But the actual decision was much narrower. The permit process consists of two stages: an Environmental Impact Statement (EIS) required under the National Environmental Policy Act (NEPA) and a National Interest Determination (NID) which extends beyond environmental impact to include economic, energy security, foreign policy and other relevant issues.
The State Department has already carried out an impact assessment for the proposed Keystone XL route and concluded it was best one in terms of economic efficiency and environmental risk.
Nothing in the announcement suggests the Department has changed its view. In fact the Department has reaffirmed its backing for the EIS "technical analytical" assessment. Officials stress the decision to seek more information is entirely separate from the EIS process.
Instead the State Department has decided to request more information as part of its separate national interest determination which looks at a broader range of factors, including the views of citizens and lawmakers in affected states. The decision appears to have been particularly influenced by opposition to the proposed routing through the Sand Hills.
Assistant Secretary of State Kerri-Ann Jones told reporters at a briefing on November 10: "We are looking for additional information ... because there is such an interest from the state officials and from the citizens of Nebraska".
"We do recognize that thelegislature is in special session now, and we know that this is under discussion ... we would work very much with the Nebraska legislature as they're going through their discussions" she said.
Nebraska's governor and lawmakers have indicated support for a pipeline through the state, though not the Sand Hills region, and want time to put in place a more detailed permitting process at state level.
Governor Dave Heineman wrote last month "I support the pipeline, but I'm opposed to a route that goes through the Sand Hills and over the Ogallala aquifer ... TransCanada already has a pipeline route on the eastern side of the state. I would support the proposed pipeline being routed by the current pipeline".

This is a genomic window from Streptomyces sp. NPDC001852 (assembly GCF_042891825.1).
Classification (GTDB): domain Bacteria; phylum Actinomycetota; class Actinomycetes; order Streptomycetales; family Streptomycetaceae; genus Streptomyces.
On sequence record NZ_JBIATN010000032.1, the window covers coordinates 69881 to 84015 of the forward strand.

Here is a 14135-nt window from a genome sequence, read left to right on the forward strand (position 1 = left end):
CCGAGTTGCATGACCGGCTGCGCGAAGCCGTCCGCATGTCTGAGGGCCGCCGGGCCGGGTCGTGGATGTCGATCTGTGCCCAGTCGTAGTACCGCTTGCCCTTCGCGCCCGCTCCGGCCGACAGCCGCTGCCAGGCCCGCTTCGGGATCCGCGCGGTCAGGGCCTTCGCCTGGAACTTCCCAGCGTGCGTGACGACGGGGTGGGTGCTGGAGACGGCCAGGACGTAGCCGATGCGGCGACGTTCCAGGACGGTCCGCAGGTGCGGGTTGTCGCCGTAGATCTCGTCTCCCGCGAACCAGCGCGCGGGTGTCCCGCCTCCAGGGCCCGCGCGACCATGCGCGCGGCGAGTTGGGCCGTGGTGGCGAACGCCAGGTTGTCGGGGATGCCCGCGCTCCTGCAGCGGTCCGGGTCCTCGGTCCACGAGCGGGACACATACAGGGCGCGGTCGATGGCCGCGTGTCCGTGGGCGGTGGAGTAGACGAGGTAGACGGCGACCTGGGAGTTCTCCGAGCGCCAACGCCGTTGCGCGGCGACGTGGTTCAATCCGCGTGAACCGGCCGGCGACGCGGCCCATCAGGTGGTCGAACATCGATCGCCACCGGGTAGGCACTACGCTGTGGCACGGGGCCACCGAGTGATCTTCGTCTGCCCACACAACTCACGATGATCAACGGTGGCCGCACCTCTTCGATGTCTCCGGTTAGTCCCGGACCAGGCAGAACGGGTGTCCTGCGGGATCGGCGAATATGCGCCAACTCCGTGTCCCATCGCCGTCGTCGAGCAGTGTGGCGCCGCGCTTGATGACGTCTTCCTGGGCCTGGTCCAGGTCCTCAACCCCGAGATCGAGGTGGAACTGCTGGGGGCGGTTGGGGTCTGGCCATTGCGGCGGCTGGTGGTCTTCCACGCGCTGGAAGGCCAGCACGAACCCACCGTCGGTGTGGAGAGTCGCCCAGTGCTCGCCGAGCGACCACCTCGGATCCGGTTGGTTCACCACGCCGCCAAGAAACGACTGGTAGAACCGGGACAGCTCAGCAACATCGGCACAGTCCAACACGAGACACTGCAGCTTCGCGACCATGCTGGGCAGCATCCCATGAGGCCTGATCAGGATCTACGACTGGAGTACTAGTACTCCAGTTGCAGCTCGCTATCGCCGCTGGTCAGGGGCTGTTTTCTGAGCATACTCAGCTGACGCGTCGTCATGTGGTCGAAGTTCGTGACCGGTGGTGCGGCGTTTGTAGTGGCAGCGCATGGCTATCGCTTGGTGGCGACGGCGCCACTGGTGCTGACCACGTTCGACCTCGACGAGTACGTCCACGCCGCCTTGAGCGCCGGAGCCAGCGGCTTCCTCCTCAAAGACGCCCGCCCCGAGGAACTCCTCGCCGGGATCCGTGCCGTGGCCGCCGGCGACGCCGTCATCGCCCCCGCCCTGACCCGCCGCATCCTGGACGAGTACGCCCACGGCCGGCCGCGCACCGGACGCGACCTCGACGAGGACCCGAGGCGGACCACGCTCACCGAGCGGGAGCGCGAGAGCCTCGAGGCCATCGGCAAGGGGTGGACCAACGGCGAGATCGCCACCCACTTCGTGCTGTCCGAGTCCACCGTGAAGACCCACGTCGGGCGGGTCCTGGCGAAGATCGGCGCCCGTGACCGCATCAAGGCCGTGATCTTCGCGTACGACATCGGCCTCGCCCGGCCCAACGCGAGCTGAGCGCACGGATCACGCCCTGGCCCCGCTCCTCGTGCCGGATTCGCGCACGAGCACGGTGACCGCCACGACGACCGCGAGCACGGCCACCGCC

Crucially, Assistant Secretary Jones confirmed the State Department will only seek information on alternative routes within Nebraska avoiding the Sand Hills, and any new impact statement will be restricted to just that section of the line. So the rest of the permitting work is not being challenged at this point, and will not need to be redone from scratch.
Jones was unequivocal. In response to a question from a reporter, about whether the EIS is going to be conducted for the entire route for the pipeline or just where it would be rerouted, Jones replied "It would just be for the new -- the suggested alternative route or routes. So it would only be really what's called a supplemental environment impact statement".
In endorsing the EIS for the rest of the line, and focusing on NID issues related to a small portion through Nebraska, the administration appears to concede its concerns are restricted to this one segment, and it has no fundamental objections to the rest of the line.
By implication, the administration indicated it would presumably give the go-ahead if and when concerns related to the Sand Hills are addressed. But only once the 2012 election is safely passed. References: (1) State Department pipeline permitting process:(2) State Department on reasons for postponement:(3) Nebraska governor on pipeline route:(4) NRDC on wider implications: